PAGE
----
Also called slide fastener. a device used for fastening clothing, valises, etc., consisting of two toothed tracks or spiral metal or plastic coils, each bordering one of two edges to be joined, and a piece that either interlocks or separates them when pulled.
a person or thing that zips.
a rubber and fabric boot or overshoe fastened up the leg by a zipper.
a large illuminated display of news bulletins or advertisements that rapidly and continously flash by on an upper part of a building.

verb (used with or without object)

Origin of zipper

1920–25, Americanism; formerly a trademark; see zip1, -er1
Related formszip·per·less, adjective Unabridged Based on the Random House Unabridged Dictionary, © Random House, Inc. 2019

Examples from the Web for zipper

Contemporary Examples of zipper

Historical Examples of zipper

  • Attach tassels on zipper ends, made with a few strands of yarn.

  • I lowered her zipper, she did mine, and tugged my jeans off.

    Little Brother

    Cory Doctorow

  • I am showing you Commission Exhibit 162, which appears to be a jacket with a zipper.

    Warren Commission (7 of 26): Hearings Vol. VII (of 15)

    The President's Commission on the Assassination of President Kennedy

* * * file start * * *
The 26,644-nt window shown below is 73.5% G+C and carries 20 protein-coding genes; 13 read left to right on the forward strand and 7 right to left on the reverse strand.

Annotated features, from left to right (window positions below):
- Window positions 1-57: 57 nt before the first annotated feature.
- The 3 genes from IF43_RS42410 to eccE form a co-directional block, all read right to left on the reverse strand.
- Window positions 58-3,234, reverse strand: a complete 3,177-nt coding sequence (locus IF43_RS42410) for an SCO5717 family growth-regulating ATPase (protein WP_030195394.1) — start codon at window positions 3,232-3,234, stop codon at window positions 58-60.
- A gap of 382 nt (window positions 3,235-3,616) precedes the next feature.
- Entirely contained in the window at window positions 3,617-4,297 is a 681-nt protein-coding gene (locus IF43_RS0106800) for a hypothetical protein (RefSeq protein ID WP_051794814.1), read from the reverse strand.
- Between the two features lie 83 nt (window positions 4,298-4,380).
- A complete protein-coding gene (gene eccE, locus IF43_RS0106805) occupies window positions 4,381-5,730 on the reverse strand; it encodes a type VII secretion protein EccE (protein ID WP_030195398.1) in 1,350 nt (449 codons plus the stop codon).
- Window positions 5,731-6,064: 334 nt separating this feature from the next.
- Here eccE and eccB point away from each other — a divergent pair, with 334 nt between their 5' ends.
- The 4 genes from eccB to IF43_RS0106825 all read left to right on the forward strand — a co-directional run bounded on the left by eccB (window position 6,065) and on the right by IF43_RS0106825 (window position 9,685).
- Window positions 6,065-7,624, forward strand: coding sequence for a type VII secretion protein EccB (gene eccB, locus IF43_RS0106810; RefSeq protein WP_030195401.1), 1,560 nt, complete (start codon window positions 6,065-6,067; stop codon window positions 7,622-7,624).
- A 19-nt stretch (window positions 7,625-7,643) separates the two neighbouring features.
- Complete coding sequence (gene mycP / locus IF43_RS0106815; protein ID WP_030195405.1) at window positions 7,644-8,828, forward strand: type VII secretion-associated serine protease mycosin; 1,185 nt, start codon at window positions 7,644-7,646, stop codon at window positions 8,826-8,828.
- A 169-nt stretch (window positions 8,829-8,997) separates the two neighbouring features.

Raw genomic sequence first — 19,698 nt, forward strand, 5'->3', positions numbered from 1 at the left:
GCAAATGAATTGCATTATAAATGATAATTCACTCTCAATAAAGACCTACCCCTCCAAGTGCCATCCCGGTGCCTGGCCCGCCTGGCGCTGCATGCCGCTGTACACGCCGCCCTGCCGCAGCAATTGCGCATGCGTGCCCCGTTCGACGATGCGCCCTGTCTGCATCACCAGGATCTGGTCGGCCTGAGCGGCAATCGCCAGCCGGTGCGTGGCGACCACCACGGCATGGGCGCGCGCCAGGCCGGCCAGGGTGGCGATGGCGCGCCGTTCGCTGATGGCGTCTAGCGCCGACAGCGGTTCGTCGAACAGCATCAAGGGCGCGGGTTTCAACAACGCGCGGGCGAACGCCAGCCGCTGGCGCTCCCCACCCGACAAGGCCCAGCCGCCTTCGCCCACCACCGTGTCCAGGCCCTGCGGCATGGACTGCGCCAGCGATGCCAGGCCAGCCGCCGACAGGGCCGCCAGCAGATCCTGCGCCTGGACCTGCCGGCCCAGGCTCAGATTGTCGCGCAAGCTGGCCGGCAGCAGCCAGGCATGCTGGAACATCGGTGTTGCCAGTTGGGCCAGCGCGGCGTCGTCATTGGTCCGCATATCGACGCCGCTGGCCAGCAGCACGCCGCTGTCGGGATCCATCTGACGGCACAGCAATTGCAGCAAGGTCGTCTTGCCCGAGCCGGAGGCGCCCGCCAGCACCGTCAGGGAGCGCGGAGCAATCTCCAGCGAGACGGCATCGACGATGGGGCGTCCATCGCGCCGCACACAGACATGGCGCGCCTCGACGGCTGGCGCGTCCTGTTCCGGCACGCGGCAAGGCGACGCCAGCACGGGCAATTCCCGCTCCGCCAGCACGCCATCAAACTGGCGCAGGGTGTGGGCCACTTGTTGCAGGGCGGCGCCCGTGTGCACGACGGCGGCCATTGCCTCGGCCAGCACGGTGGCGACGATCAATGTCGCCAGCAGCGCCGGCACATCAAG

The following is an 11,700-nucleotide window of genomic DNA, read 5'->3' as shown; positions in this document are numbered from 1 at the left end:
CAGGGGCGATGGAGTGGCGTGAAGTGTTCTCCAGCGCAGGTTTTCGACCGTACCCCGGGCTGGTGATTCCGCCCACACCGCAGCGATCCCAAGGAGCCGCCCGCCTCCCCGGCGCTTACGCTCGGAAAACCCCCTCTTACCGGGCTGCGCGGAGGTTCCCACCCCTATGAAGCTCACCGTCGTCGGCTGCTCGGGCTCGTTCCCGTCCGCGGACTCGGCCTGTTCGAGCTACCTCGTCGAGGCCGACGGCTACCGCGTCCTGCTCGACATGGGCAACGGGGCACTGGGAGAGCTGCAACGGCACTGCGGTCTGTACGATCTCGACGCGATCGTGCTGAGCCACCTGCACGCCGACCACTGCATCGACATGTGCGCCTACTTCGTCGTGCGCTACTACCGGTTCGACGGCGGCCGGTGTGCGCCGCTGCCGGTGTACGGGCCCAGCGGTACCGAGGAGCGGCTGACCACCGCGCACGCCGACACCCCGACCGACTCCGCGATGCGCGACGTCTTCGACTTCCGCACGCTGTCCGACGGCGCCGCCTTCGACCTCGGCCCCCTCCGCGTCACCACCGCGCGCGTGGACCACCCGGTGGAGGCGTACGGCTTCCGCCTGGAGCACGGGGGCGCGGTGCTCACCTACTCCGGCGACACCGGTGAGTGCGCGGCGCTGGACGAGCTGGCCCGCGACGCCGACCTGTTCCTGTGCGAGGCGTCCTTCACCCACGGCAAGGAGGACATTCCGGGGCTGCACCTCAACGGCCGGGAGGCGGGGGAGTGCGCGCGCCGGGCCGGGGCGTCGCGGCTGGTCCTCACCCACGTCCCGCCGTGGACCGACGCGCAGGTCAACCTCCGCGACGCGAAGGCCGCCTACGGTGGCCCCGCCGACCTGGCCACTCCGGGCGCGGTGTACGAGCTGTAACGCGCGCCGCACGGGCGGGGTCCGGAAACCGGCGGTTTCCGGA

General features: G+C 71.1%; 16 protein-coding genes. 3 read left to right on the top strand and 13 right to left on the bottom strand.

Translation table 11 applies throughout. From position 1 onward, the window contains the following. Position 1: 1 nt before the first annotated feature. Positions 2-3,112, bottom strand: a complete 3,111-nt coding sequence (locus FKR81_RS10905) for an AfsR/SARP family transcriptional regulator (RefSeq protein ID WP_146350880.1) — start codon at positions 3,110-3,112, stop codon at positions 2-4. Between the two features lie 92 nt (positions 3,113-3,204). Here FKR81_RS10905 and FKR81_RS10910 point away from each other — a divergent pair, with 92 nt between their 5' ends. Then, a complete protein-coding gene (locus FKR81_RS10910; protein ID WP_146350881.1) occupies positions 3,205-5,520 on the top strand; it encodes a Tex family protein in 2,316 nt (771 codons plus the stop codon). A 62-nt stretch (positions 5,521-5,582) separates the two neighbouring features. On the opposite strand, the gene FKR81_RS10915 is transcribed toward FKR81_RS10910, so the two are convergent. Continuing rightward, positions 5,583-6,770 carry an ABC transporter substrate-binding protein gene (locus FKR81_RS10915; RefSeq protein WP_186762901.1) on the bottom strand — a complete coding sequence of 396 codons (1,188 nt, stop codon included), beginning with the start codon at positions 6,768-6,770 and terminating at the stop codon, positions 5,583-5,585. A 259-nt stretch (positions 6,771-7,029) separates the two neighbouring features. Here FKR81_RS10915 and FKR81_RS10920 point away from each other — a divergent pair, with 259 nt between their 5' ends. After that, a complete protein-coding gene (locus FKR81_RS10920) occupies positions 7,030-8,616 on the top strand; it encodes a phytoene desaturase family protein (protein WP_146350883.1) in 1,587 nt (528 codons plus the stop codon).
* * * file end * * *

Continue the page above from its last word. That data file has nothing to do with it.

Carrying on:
• Phil Conover pulled the zipper of his flight suit up the front of his long, thin body and came into the living room.


    Stanley Gimble

  • He drew a zipper open in his fancy blouse, dragged out the Bull Durham and started to roll his own.


    Gordon Randall Garrett

British Dictionary definitions for zipper



US and Canadian a fastening device operating by means of two parallel rows of metal or plastic teeth on either side of a closure that are interlocked by a sliding tabAlso called (in Britain and certain other countries): zip
Collins English Dictionary - Complete & Unabridged 2012 Digital Edition © William Collins Sons & Co. Ltd. 1979, 1986 © HarperCollins Publishers 1998, 2000, 2003, 2005, 2006, 2007, 2009, 2012

Word Origin and History for zipper

1925, probably an agent noun from zip (v.1). The trademark taken out on the name that year applied to a boot with zippers, not to the "lightning fastener" itself, which was at first called a zip.

Online Etymology Dictionary, © 2010 Douglas Harper